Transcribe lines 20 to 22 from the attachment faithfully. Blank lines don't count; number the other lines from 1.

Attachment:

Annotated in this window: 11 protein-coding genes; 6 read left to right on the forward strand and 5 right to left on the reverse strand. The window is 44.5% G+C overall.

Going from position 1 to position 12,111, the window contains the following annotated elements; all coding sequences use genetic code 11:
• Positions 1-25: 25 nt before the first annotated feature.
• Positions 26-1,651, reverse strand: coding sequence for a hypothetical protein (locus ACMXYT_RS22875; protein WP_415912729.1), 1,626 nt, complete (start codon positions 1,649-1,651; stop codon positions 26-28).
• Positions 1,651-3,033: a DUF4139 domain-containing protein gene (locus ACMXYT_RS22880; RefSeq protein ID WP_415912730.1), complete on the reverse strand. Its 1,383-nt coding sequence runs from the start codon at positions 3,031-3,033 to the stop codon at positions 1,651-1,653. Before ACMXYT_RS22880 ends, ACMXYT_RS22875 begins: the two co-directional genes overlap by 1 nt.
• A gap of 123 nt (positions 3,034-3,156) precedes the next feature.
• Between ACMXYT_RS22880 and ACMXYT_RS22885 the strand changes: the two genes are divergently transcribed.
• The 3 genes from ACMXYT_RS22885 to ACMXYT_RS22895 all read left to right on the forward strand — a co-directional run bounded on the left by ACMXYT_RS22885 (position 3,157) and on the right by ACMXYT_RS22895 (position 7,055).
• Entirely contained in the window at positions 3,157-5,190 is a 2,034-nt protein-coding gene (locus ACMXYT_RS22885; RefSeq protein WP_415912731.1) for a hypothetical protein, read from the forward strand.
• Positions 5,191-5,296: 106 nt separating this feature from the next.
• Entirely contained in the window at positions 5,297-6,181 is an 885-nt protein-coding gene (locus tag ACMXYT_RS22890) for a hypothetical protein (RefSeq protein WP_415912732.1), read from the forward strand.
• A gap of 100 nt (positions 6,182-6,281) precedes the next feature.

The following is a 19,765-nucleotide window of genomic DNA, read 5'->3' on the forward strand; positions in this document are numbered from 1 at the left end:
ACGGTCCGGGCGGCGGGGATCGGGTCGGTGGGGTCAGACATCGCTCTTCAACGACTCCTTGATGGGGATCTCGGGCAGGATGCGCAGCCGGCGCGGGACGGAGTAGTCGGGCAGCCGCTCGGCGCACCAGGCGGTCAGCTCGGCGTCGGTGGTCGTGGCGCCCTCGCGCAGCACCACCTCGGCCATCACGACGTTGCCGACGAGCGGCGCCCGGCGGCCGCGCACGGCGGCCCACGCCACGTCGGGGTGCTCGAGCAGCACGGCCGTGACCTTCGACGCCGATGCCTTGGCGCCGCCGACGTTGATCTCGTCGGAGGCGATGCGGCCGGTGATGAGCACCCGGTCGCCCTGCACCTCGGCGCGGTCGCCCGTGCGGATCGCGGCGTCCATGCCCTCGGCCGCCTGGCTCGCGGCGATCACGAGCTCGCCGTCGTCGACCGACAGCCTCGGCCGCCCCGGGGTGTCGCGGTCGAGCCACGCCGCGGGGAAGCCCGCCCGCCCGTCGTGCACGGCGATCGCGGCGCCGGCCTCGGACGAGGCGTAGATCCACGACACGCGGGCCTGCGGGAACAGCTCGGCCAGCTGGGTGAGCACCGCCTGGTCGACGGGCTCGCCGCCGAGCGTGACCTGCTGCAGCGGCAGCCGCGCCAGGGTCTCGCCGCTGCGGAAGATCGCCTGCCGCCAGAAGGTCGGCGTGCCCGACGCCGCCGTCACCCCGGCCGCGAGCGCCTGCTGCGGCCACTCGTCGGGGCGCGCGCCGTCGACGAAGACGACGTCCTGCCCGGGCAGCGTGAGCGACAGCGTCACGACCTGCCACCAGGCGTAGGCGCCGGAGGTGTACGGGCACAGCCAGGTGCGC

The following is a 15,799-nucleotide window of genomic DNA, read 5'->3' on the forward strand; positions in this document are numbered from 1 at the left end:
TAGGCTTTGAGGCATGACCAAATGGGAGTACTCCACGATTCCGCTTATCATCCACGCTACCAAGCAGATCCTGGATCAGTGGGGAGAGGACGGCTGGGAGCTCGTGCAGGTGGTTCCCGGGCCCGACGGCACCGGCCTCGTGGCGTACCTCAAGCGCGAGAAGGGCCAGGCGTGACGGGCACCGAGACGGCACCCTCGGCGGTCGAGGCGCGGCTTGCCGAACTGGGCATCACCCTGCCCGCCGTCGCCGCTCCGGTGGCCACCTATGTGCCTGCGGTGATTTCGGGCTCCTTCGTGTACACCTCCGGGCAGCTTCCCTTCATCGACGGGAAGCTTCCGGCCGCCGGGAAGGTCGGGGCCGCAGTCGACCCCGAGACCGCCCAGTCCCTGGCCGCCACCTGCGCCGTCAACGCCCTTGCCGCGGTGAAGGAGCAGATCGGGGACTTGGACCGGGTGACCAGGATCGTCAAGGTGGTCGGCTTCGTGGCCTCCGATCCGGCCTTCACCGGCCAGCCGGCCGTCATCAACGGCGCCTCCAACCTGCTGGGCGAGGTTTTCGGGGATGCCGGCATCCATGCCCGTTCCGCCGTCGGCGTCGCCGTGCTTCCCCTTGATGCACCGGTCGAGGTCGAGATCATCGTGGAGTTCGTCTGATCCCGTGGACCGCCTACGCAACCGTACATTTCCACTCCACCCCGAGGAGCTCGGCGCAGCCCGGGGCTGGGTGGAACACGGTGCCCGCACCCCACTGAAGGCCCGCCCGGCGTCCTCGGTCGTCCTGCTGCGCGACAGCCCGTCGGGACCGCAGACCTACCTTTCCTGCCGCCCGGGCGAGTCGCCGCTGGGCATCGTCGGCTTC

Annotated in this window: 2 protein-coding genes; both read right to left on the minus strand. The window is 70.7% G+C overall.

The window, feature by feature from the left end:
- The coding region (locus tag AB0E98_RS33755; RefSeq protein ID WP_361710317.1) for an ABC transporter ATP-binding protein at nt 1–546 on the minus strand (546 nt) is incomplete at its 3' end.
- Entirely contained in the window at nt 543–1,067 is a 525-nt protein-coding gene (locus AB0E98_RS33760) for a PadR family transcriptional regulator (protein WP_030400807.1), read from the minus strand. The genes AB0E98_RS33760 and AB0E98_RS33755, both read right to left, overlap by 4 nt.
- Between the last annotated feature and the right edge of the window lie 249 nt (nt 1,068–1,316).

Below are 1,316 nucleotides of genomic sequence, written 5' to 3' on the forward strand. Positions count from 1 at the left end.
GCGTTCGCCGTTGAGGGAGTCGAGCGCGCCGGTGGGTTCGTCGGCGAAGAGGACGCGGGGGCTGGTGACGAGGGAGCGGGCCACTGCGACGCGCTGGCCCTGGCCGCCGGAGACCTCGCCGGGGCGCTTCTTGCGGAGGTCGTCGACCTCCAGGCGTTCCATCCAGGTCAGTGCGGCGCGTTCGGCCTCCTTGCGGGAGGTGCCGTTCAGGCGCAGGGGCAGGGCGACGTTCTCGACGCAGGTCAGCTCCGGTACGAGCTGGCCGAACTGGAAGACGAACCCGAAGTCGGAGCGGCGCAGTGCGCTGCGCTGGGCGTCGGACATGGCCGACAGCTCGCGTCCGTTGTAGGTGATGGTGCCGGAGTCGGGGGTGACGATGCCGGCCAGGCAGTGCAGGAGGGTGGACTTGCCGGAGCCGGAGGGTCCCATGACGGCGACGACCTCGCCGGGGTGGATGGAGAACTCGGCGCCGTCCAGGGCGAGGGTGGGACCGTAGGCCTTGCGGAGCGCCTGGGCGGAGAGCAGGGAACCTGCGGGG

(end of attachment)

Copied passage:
- Entirely contained in the window at nt 543–1,067 is a 525-nt protein-coding gene (locus AB0E98_RS33760) for a PadR family transcriptional regulator (protein WP_030400807.1), read from the minus strand. The genes AB0E98_RS33760 and AB0E98_RS33755, both read right to left, overlap by 4 nt.
- Between the last annotated feature and the right edge of the window lie 249 nt (nt 1,068–1,316).

Below are 1,316 nucleotides of genomic sequence, written 5' to 3' on the forward strand. Positions count from 1 at the left end.